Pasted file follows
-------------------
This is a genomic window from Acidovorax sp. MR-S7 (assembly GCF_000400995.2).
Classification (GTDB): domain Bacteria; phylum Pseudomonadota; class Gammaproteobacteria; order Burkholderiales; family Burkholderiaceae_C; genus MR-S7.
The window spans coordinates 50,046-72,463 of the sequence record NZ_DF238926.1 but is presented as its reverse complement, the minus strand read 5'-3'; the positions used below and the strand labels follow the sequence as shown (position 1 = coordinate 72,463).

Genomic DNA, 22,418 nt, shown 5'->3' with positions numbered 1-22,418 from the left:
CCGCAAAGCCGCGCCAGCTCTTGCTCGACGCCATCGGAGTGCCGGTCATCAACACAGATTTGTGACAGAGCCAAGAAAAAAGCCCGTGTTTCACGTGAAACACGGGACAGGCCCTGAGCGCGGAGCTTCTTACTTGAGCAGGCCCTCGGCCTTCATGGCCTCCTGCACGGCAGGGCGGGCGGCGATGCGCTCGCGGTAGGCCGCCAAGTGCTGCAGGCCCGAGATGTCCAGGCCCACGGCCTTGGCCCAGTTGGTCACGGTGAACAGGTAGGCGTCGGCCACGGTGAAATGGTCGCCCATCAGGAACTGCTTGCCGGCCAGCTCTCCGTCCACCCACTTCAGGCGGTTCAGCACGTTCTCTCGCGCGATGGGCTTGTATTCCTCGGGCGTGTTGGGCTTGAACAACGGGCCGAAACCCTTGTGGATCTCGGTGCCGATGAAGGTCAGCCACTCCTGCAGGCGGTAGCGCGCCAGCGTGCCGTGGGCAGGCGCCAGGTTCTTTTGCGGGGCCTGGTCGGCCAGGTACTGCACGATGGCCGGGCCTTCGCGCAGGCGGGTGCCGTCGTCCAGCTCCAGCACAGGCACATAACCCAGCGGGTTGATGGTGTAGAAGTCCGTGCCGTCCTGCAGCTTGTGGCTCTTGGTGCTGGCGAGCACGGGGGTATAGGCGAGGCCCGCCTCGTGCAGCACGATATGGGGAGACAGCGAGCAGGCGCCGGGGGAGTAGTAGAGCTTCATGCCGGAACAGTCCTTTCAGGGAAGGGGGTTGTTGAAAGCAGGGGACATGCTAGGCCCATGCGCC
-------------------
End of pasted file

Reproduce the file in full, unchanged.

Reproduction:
This is a genomic window from Acidovorax sp. MR-S7 (assembly GCF_000400995.2).
Classification (GTDB): domain Bacteria; phylum Pseudomonadota; class Gammaproteobacteria; order Burkholderiales; family Burkholderiaceae_C; genus MR-S7.
The window spans coordinates 50,046-72,463 of the sequence record NZ_DF238926.1 but is presented as its reverse complement, the minus strand read 5'-3'; the positions used below and the strand labels follow the sequence as shown (position 1 = coordinate 72,463).

Genomic DNA, 22,418 nt, shown 5'->3' with positions numbered 1-22,418 from the left:
CCGCAAAGCCGCGCCAGCTCTTGCTCGACGCCATCGGAGTGCCGGTCATCAACACAGATTTGTGACAGAGCCAAGAAAAAAGCCCGTGTTTCACGTGAAACACGGGACAGGCCCTGAGCGCGGAGCTTCTTACTTGAGCAGGCCCTCGGCCTTCATGGCCTCCTGCACGGCAGGGCGGGCGGCGATGCGCTCGCGGTAGGCCGCCAAGTGCTGCAGGCCCGAGATGTCCAGGCCCACGGCCTTGGCCCAGTTGGTCACGGTGAACAGGTAGGCGTCGGCCACGGTGAAATGGTCGCCCATCAGGAACTGCTTGCCGGCCAGCTCTCCGTCCACCCACTTCAGGCGGTTCAGCACGTTCTCTCGCGCGATGGGCTTGTATTCCTCGGGCGTGTTGGGCTTGAACAACGGGCCGAAACCCTTGTGGATCTCGGTGCCGATGAAGGTCAGCCACTCCTGCAGGCGGTAGCGCGCCAGCGTGCCGTGGGCAGGCGCCAGGTTCTTTTGCGGGGCCTGGTCGGCCAGGTACTGCACGATGGCCGGGCCTTCGCGCAGGCGGGTGCCGTCGTCCAGCTCCAGCACAGGCACATAACCCAGCGGGTTGATGGTGTAGAAGTCCGTGCCGTCCTGCAGCTTGTGGCTCTTGGTGCTGGCGAGCACGGGGGTATAGGCGAGGCCCGCCTCGTGCAGCACGATATGGGGAGACAGCGAGCAGGCGCCGGGGGAGTAGTAGAGCTTCATGCCGGAACAGTCCTTTCAGGGAAGGGGGTTGTTGAAAGCAGGGGACATGCTAGGCCCATGCGCC